– SSID is exactly the same for the new access point
      – wireless security values are exactly the same (e.g. encryption, cipher, key)
      – if possible a different channel is used so access points don’t interfere too much with each other

      I use this configuration at my home, too. Depending on the devices that use the wifi handover may not be perfectly seamless but for me it is a good and cheap solution to cover my whole house with good wifi.

  2. bingliang says:

    Very helpful!
    Step by step, simple and correct.
    Thank you so much!

  3. Anil Garg says:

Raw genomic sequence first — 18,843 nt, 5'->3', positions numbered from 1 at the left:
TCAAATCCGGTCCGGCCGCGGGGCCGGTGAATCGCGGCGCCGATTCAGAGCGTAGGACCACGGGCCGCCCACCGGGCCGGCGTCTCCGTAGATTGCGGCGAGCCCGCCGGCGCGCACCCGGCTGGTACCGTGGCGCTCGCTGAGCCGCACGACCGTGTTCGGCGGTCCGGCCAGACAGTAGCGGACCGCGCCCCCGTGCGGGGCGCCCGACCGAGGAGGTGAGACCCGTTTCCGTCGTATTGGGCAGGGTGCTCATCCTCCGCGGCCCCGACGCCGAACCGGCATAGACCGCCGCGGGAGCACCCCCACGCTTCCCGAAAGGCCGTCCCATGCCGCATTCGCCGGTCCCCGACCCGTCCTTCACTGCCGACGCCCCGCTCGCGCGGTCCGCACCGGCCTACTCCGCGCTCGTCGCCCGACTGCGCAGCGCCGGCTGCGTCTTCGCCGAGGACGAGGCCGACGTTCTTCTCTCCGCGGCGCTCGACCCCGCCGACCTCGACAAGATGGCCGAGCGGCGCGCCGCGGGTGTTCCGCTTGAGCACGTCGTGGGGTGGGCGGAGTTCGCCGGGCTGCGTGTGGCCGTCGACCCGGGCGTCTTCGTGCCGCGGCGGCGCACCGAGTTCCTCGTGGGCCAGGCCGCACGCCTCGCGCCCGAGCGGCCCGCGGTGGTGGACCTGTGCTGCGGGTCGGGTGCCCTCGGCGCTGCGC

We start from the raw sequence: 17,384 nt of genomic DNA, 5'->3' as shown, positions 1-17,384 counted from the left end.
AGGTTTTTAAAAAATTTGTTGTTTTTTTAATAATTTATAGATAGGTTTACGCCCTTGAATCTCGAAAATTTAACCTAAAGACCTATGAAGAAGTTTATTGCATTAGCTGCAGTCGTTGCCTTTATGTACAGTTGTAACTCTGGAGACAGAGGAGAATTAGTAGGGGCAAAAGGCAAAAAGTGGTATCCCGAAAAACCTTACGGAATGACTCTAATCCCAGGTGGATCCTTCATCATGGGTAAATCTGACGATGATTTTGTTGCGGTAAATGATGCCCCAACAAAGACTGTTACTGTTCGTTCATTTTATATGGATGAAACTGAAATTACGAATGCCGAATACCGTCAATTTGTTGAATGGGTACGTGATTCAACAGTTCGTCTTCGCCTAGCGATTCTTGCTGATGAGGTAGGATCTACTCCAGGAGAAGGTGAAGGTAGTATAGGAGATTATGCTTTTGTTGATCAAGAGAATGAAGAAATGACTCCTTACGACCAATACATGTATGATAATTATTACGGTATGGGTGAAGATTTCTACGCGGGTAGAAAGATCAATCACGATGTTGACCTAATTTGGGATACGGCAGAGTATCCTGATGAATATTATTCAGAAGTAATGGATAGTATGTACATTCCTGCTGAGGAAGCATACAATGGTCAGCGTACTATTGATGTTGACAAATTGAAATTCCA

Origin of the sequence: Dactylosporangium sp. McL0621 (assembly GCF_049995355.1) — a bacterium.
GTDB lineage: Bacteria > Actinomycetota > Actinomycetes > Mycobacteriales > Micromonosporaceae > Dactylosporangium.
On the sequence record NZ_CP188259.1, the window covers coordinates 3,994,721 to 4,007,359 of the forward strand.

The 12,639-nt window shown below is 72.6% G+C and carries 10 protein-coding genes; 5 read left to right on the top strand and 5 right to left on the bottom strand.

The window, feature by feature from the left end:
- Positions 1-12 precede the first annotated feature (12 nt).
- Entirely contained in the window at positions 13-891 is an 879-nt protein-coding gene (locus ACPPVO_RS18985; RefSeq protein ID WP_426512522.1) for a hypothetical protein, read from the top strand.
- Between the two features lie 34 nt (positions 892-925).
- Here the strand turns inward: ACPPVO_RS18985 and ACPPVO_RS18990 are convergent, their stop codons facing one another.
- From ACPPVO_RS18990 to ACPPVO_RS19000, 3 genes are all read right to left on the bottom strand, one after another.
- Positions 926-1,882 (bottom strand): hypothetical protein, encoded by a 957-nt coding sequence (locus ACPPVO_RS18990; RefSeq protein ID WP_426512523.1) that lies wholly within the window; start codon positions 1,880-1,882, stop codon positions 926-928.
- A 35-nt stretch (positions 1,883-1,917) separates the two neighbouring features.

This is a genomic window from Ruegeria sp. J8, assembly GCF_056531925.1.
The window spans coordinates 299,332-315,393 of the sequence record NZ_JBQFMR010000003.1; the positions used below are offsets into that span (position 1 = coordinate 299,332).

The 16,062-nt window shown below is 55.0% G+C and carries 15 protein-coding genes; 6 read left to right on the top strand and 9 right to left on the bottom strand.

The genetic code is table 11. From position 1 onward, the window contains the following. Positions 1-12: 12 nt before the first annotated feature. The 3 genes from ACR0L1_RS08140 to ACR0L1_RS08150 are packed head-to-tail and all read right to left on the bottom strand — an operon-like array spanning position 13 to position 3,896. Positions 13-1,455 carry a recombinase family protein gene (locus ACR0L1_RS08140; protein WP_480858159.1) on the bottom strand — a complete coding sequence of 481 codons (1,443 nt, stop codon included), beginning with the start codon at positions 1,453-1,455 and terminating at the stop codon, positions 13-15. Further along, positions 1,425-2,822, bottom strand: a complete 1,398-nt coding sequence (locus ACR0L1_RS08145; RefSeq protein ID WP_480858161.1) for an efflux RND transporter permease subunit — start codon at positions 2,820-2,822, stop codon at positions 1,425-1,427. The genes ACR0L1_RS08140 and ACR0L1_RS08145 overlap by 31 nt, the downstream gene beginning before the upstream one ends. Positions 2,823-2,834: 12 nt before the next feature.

I have an exact same set up and it works great. The devices connected to relay bridge can see and ping and access the devices connected to primary routers. Devices on relay bridge can also access internet.
    The only problem is that devices connected to primary routers can not see and ping or access the devices connected to this relay bridge.

    I played around with firewall, including the settings in this but it did not help. I disabled the firewall and then stopped and then rebooted and in all such tries it did not work..

    I then uninstalled the iptables, and then firewall and even now I have this problem.

    Any pointers?


  4. varona says:

    it was a great help to me. thank you very much!

  5. John says:

    Exactly what I was looking for, thank you!
    Will probably pick one up tomorrow and give it a try. 🙂

    So I need openwrt for this, right? I somehow expect that the range extender mode would share the wifi connection through the lan ports by default. 🙂

    • Nerd Admin says: